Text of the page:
U.S. Dairy Products > Cheese
Cheese provides many functional and physical properties as a food ingredient, but is primarily added to food for flavor. Depending on the application, cheese may also be added to foods to increase viscosity, add mouth-feel, improve color or bind other added ingredients.
Advanced technologies have enabled cheese manufacturers to tailor make cheese with specific functional properties such as controlled browning, restricted melt and sharper flavor profiles.
|Flavor/Aroma||A cheese's flavor and aroma is a direct results of its protein and fat content, and the flavor spectrum of cheese products is broad.|
|Flavor Carrier||The milkfat in cheese is an excellent background flavor and it also carries other flavors.|
|Viscosity||Viscosity affects the way a liquid flows. In cheese, viscosity is primarily a function of milkfat's liquid phase and can be modified based on heat application.|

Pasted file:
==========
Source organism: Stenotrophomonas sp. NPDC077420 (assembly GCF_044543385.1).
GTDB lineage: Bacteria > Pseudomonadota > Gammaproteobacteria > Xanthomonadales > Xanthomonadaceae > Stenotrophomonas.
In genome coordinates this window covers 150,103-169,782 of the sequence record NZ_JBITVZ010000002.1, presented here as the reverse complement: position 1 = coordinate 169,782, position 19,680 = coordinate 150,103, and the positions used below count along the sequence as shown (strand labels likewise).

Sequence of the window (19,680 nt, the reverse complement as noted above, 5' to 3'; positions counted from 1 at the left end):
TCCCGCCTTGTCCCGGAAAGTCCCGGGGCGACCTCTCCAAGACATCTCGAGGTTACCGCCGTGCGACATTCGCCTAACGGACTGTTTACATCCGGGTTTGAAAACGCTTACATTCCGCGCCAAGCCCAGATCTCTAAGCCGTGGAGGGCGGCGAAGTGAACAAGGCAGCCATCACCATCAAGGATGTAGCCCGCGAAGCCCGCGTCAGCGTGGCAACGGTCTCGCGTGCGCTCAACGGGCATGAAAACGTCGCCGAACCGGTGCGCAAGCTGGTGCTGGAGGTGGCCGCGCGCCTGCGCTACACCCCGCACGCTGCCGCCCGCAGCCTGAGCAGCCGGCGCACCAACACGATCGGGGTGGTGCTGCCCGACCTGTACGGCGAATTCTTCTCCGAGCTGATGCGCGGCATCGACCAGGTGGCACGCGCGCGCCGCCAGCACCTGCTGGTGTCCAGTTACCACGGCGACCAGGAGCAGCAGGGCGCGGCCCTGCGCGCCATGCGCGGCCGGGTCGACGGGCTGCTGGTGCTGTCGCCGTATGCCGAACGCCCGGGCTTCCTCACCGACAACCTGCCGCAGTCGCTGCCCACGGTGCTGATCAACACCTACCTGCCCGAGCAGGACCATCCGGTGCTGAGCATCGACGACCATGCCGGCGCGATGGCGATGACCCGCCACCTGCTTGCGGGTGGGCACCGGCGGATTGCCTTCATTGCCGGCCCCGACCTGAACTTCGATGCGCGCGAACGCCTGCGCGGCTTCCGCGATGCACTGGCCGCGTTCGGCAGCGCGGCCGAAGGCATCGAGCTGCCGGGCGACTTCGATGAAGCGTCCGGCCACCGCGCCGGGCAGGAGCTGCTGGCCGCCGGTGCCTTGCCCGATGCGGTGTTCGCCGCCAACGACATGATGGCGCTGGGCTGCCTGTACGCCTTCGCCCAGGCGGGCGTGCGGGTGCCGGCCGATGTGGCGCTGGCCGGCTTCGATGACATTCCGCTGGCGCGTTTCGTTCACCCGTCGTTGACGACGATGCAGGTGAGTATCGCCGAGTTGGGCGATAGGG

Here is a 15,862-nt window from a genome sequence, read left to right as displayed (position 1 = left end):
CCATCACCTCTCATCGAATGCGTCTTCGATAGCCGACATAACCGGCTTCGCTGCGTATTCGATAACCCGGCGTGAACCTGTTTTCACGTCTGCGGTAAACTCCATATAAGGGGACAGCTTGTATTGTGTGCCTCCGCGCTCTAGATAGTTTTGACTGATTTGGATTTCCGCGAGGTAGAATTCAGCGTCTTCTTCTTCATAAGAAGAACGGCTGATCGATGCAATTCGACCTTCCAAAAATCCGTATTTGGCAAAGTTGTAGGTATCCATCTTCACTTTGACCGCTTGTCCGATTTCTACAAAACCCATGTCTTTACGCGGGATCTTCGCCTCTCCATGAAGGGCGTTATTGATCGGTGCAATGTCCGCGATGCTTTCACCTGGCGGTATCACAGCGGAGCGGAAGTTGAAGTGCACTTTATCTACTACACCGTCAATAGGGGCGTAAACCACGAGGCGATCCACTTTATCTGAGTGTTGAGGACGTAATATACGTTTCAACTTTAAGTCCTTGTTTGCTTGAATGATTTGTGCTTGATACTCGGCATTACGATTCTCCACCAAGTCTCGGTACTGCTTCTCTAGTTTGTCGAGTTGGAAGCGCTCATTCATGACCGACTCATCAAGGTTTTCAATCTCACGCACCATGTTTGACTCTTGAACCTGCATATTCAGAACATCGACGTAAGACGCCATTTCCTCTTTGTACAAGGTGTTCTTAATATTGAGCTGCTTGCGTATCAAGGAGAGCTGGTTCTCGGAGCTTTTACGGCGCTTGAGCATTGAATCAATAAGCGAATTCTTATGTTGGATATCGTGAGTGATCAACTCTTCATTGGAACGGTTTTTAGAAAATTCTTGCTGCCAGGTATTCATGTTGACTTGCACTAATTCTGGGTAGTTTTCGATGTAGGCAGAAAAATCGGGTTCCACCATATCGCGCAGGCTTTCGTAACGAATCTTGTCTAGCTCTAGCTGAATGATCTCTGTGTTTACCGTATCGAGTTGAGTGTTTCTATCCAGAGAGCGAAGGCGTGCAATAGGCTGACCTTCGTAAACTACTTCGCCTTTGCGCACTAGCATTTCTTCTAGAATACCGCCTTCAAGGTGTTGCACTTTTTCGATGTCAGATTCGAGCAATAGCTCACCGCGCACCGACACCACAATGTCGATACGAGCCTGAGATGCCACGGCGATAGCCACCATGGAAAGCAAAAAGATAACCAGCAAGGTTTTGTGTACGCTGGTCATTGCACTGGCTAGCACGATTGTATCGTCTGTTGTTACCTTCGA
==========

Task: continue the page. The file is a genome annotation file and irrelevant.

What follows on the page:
|Texture/Mouthfeel||The familiar smoothness of melted cheeses can add interest and mouthfeel to many dishes.|
|Stretch||The stretch characteristics of natural cheeses depend on pH, the proportion of colloidal calcium phosphate that has been dissociated from the casein micelle and the degree of intact casein. The stretch "quality" of a cheese is important in certain applications to satisfy consumer demand.|
|Browning||Browning occurs during baking when the color of some cheeses increases due to the Maillard-type reaction between reducing sugars (e.g. lactose) and the proteins (especially amino acids).|
|Freezing Ability||Some cheeses can be frozen to preserve flavor and/or physical properties such as melt and stretch.|